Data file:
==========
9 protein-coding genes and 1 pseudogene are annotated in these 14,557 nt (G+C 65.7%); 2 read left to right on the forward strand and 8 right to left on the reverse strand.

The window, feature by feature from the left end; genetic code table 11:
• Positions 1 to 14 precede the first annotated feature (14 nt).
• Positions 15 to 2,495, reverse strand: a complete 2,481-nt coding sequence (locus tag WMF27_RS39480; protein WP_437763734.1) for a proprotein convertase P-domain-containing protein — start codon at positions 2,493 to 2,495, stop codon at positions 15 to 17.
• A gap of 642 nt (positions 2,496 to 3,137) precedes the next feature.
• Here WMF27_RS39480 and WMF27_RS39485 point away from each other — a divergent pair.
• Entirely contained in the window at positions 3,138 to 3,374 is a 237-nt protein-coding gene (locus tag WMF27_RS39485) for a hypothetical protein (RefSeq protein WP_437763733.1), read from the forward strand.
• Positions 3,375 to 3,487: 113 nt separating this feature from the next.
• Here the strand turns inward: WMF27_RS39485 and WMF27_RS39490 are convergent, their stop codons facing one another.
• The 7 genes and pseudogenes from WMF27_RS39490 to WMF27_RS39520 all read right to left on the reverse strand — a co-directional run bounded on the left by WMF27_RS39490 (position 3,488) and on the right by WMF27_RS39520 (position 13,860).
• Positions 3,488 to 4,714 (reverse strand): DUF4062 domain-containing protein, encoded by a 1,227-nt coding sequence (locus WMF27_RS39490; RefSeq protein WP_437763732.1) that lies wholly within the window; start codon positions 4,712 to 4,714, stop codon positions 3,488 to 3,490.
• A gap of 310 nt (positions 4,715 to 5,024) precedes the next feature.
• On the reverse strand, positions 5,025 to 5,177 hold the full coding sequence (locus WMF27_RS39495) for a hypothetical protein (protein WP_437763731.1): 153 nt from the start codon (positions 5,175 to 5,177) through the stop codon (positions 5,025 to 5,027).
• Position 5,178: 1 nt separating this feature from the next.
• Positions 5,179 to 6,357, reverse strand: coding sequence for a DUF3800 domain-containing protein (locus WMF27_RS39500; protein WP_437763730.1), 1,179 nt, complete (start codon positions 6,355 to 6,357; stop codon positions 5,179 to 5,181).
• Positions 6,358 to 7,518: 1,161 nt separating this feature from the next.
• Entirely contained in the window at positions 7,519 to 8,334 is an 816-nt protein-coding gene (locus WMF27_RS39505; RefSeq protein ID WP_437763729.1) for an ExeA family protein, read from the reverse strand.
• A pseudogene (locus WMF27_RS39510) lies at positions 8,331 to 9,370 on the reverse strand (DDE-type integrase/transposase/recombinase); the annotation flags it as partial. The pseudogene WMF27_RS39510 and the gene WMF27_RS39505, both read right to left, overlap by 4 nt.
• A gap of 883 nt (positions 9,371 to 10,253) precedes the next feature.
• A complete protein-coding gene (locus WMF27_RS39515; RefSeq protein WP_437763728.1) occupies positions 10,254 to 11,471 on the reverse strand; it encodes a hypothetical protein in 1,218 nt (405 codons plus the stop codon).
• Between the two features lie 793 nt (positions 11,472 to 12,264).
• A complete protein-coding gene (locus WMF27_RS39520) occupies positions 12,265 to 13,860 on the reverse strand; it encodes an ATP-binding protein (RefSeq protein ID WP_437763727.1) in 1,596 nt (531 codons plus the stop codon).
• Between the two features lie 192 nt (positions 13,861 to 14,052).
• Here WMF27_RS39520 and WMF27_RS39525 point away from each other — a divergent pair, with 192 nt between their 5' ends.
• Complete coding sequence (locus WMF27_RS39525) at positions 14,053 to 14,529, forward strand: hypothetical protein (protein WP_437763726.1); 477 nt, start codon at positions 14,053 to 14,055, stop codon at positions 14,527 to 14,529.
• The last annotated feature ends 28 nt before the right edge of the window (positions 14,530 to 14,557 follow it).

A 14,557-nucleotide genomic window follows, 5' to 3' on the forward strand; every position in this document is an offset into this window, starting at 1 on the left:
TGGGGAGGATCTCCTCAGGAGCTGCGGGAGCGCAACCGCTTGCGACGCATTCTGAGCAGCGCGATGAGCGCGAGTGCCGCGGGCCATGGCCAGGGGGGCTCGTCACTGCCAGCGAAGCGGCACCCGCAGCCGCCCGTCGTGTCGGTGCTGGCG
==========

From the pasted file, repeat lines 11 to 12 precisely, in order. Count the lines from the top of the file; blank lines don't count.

• Positions 3,488 to 4,714 (reverse strand): DUF4062 domain-containing protein, encoded by a 1,227-nt coding sequence (locus WMF27_RS39490; RefSeq protein WP_437763732.1) that lies wholly within the window; start codon positions 4,712 to 4,714, stop codon positions 3,488 to 3,490.
• A gap of 310 nt (positions 4,715 to 5,024) precedes the next feature.